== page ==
A woman is calling on Jazz, an Air Canada affiliated airline, to better protect customers after an incident that left her feeling "trapped" by a man believed to be drunk.
The alleged harassment started on an early Monday Jazz flight from Yellowknife to Calgary, which takes about two hours.
Alyson Beaudoin-Goodman, 19, who was heading home to Newfoundland, said the man sitting beside her appeared to be drunk and soon took an interest in her.
"He was like touching me and nudging me and I asked him to stop twice — he kept doing it," she said.
Beaudoin-Goodman said it got worse and the man tipped his drink on her.
"He was saying vulgar things, and saying he'd like to take me to a hotel," she said.
Beaudoin-Goodman said the flight attendant eventually asked the man to stop talking to her, but was told she couldn't move seats because the flight was full.
"She just told him to stop talking to me … then he started swearing on me and getting very angry with me," Beaudoin-Goodman said. "The only thing that upsets me is that there was no seats and if he was to get violent, where was I going to go — where would I go?"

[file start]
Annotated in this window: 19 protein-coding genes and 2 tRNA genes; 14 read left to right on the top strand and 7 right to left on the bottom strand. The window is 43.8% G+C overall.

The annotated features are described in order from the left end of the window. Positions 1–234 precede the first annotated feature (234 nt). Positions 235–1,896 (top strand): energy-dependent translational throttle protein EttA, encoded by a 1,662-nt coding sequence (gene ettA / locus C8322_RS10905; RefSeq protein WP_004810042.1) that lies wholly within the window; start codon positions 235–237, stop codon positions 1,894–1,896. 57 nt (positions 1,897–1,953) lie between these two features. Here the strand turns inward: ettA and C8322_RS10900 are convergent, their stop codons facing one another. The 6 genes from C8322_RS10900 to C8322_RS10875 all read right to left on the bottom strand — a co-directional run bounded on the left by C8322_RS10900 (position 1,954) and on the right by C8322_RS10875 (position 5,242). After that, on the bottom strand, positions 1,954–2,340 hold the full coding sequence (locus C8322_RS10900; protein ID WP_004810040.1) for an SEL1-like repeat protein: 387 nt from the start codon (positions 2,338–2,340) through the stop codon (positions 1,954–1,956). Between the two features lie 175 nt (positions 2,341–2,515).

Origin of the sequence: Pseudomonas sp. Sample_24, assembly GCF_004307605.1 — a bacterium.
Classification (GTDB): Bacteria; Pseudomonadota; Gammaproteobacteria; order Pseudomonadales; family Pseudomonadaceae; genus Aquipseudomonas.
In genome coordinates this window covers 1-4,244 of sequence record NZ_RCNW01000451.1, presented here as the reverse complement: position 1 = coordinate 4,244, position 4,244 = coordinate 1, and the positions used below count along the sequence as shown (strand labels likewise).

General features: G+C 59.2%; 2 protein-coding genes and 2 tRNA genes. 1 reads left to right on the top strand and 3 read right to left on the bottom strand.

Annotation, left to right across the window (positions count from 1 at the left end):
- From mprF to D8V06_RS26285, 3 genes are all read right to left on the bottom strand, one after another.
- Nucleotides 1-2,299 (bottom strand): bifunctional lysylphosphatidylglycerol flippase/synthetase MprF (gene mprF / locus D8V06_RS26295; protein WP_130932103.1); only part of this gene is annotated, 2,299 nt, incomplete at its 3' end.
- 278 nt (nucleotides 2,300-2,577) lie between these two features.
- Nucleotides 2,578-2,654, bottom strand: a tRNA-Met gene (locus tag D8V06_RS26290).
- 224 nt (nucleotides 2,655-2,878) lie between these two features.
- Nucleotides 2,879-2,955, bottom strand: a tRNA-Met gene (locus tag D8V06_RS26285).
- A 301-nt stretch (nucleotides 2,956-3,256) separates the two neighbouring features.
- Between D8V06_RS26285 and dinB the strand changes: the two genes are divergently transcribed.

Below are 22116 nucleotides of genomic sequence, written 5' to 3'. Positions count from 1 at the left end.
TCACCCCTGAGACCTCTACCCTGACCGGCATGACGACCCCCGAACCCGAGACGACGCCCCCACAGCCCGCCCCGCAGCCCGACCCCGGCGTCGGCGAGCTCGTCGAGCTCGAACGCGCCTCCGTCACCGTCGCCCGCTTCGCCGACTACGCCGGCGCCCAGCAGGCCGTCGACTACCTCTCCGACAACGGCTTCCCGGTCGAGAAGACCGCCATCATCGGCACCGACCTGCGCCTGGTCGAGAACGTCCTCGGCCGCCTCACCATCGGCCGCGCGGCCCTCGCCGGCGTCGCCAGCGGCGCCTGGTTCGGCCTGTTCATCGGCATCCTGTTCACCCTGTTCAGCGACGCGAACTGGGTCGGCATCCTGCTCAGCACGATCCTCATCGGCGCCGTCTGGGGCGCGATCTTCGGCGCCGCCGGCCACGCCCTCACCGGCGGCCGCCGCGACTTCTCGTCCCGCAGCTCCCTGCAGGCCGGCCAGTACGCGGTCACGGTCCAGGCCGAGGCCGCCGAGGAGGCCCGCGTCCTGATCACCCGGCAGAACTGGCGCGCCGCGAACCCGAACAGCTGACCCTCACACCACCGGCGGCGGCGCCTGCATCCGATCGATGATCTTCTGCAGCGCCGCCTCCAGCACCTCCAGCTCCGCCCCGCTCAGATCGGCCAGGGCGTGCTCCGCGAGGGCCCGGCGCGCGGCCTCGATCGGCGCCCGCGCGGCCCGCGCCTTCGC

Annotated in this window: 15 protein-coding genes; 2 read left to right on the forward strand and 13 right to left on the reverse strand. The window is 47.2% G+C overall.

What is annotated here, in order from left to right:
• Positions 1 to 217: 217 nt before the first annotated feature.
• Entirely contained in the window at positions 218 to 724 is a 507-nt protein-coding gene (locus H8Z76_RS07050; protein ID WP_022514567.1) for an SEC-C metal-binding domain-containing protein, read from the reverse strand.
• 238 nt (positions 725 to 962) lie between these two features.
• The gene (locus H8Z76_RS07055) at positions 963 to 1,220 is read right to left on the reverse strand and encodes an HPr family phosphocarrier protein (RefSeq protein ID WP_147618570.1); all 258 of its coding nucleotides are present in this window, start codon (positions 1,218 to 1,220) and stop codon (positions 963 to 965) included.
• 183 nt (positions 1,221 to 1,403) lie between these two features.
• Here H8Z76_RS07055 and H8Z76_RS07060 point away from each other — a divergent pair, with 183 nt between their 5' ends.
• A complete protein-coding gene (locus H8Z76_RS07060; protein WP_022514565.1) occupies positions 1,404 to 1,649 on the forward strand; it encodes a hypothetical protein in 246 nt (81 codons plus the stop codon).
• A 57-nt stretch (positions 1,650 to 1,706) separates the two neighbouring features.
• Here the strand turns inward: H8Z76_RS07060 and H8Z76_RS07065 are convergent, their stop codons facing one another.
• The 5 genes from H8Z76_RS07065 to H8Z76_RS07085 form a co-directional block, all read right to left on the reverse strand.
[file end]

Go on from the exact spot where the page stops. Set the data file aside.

Beaudoin-Goodman said at that point, she felt "trapped."
Civil liberties advocate Linda McKay-Panos said she had witnessed a man harassing a woman on her last flight from Calgary to Ottawa.
"You know that's why the attendants are there, to protect the safety [of others] — including that woman," she said.
The airline said it did not have an in-flight report on this specific case and cannot comment on specific behaviours of customers due to privacy issues.
The airline declined an interview, but issued a written statement.
"Any situation that impacts the comfort, and/or safety, of our passengers and crew is not taken lightly and our crews are well-trained to handle challenging situations and do so on a daily basis," wrote Debra Williams, manager, corporate communications and industry affairs with Jazz Aviation.
"If a passenger appears to be intoxicated, our customer service agents and in-flight crew will respond accordingly and as per standard operating procedures up to and including denied boarding and removal from a flight."
Beaudoin-Goodman said the airline needs to have an extra seat where someone could be moved. She also said the staff on her flight shouldn't have served the man beside her alcohol or even let him on the plane because he appeared to be in an inebriated state.
Beaudoin-Goodman has not filed a formal complaint, but said she plans to in the near future.
Jazz is a contract carrier for Air Canada and operates flights on that airline's behalf.